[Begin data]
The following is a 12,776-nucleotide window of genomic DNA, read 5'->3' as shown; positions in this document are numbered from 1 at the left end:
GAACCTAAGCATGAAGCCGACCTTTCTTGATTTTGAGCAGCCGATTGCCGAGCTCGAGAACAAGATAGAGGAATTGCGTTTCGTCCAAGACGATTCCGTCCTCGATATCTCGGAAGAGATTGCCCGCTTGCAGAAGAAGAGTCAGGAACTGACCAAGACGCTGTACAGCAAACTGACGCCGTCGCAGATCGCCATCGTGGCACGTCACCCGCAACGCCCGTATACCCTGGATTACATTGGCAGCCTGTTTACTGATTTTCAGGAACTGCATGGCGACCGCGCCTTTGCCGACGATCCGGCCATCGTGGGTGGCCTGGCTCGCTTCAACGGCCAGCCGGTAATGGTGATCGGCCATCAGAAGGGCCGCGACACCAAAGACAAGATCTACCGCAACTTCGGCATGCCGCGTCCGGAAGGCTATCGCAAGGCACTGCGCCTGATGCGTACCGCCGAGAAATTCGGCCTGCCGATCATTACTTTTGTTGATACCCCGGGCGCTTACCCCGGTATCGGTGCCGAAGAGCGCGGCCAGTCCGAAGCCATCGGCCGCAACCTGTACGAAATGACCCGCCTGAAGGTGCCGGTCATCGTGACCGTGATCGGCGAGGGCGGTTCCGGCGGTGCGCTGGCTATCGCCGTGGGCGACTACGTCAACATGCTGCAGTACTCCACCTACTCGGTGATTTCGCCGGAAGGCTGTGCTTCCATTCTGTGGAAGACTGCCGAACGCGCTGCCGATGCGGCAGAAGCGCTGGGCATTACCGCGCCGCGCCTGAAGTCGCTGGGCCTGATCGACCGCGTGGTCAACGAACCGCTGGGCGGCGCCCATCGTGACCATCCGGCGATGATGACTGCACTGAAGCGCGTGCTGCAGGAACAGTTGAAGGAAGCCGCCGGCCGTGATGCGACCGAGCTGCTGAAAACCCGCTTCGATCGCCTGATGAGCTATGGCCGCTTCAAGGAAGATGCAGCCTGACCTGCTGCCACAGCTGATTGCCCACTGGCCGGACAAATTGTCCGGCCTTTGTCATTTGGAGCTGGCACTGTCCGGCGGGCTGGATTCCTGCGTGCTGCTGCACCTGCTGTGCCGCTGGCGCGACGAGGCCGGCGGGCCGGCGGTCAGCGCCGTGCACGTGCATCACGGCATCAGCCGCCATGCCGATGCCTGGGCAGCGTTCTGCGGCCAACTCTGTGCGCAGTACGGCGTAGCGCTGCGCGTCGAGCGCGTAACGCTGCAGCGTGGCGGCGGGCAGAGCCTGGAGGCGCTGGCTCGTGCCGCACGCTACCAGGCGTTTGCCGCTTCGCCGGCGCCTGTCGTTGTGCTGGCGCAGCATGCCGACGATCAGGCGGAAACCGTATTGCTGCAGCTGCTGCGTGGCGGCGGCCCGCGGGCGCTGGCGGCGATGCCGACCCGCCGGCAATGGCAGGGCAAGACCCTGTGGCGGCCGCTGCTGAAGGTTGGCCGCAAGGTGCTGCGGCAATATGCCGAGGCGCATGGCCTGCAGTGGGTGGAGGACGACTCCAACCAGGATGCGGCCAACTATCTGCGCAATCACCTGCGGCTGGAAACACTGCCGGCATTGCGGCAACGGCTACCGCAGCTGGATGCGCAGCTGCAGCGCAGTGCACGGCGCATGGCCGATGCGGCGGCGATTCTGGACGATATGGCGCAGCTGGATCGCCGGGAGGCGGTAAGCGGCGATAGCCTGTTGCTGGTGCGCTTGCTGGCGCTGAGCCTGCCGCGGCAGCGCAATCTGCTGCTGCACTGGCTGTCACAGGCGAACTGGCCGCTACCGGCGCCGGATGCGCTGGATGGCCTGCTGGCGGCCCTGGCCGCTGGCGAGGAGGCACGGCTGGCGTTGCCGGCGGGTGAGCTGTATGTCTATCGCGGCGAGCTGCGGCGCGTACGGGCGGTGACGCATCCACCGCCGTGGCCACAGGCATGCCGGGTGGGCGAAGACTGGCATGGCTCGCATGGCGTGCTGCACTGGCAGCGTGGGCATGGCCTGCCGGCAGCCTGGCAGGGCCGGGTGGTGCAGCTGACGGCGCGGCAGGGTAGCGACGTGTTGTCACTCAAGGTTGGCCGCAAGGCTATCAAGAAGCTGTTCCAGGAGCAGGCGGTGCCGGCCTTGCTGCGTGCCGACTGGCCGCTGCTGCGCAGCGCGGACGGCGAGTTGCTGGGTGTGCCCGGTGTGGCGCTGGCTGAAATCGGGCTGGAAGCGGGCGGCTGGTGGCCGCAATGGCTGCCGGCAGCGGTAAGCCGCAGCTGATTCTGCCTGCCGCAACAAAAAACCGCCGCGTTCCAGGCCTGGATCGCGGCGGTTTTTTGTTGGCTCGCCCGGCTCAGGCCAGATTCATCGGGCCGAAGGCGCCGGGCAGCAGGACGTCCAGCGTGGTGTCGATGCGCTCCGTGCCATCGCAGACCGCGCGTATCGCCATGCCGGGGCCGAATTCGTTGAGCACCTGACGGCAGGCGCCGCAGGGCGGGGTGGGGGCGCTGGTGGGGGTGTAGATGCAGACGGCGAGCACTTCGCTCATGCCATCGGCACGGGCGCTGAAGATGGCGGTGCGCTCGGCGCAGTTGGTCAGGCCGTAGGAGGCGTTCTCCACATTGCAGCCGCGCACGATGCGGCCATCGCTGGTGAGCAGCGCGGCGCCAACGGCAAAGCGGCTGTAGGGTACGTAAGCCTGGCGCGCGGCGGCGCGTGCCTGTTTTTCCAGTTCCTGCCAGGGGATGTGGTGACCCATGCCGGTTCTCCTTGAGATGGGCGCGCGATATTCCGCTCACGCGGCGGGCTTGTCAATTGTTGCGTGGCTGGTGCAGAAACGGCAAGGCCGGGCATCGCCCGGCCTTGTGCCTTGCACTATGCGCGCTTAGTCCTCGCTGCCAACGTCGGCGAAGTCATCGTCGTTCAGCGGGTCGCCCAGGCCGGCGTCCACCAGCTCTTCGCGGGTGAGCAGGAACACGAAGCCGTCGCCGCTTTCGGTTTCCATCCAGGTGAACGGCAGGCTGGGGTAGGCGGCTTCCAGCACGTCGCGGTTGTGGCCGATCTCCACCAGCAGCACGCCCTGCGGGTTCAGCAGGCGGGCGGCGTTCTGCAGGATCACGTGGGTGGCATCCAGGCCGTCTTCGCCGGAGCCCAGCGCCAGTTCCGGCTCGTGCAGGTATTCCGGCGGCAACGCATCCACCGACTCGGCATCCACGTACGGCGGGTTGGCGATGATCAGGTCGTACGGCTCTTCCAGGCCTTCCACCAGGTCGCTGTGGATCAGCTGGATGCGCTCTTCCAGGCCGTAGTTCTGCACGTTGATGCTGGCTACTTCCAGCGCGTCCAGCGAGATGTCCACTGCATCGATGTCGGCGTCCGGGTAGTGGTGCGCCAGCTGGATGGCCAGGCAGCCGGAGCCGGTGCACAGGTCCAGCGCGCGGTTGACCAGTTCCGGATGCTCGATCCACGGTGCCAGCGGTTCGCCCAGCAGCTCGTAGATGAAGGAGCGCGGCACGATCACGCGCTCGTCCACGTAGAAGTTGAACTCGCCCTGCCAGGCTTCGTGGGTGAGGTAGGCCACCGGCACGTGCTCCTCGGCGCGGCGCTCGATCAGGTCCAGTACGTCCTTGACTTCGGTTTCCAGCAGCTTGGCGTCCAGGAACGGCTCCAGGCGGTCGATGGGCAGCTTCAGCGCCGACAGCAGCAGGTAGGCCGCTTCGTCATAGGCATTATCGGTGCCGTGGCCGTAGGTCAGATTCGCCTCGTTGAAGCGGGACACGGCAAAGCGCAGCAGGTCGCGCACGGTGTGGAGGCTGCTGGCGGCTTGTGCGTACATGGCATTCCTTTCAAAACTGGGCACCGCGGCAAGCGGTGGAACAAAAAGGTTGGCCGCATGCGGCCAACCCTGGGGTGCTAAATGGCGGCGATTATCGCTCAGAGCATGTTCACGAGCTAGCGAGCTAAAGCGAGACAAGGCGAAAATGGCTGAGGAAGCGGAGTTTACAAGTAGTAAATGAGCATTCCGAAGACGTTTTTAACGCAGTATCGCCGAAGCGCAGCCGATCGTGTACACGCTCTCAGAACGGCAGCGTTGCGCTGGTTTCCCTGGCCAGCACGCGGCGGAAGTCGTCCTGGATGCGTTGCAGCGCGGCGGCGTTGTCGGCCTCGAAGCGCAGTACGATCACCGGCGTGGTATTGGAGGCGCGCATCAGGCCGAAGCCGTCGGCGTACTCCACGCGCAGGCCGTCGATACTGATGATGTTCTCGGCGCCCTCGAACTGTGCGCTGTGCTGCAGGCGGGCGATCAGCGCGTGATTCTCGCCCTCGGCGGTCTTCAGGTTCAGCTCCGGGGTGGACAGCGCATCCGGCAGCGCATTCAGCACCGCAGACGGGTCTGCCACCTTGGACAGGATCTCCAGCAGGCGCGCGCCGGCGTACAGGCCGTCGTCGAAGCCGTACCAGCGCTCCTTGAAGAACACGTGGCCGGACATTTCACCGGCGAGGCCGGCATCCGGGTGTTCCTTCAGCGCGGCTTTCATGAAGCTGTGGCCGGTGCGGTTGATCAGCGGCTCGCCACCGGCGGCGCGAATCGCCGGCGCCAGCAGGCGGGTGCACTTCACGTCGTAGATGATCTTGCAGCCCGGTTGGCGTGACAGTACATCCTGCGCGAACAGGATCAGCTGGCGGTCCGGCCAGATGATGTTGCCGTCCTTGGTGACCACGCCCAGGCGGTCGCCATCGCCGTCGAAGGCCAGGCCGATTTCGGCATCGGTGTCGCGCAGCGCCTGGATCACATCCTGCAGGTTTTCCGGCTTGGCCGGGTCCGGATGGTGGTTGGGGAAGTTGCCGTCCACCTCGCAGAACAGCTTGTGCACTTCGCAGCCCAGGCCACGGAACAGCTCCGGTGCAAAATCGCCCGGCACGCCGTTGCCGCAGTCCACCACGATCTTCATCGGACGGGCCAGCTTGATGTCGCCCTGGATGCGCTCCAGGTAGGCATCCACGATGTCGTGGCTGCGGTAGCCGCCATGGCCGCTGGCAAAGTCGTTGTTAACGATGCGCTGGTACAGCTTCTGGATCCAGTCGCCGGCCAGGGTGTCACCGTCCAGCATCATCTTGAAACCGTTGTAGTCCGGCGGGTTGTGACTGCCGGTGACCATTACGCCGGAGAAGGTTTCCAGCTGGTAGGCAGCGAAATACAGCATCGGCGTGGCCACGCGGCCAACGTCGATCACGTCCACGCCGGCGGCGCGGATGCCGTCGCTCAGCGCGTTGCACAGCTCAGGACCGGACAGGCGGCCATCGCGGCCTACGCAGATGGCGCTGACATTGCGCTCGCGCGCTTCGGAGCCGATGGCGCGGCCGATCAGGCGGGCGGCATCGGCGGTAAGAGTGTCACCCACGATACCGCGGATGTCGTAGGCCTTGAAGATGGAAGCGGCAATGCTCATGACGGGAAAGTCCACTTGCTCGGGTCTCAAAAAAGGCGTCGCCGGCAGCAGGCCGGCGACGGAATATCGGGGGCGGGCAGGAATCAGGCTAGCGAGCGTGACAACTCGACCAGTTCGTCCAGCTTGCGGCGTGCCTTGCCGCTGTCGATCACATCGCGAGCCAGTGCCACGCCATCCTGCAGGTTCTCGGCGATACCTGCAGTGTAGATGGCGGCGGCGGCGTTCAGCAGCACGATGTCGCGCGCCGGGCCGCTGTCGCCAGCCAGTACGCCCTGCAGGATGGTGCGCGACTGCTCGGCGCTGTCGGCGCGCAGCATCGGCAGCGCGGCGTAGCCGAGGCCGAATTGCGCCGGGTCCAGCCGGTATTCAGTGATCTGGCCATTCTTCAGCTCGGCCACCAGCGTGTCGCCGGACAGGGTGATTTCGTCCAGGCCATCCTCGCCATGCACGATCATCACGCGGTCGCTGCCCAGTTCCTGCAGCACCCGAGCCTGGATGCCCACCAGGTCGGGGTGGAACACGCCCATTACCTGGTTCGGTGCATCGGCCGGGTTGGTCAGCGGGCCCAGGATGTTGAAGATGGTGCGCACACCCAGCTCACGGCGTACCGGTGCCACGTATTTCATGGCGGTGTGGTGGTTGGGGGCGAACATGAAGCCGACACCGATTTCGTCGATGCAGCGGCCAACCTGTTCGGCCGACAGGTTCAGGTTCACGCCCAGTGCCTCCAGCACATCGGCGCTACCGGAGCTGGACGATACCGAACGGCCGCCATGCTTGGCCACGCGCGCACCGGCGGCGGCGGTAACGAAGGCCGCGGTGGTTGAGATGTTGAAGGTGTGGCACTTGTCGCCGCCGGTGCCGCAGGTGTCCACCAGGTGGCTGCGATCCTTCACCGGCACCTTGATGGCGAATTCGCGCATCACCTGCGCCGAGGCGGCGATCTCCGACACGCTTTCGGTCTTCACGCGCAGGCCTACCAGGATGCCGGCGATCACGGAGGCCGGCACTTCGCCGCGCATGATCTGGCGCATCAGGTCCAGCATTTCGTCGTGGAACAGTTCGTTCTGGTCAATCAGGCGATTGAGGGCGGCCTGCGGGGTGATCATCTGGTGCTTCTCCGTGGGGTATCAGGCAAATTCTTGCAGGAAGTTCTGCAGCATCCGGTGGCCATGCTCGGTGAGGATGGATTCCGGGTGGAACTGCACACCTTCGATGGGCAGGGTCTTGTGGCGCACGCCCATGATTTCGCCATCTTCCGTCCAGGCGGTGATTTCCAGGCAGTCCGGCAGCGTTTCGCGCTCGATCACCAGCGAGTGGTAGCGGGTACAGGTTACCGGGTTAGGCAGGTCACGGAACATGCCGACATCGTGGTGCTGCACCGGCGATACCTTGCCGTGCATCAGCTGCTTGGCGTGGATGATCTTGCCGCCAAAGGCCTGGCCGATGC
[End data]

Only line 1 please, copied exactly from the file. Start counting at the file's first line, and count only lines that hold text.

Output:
The following is a 12,776-nucleotide window of genomic DNA, read 5'->3' as shown; positions in this document are numbered from 1 at the left end: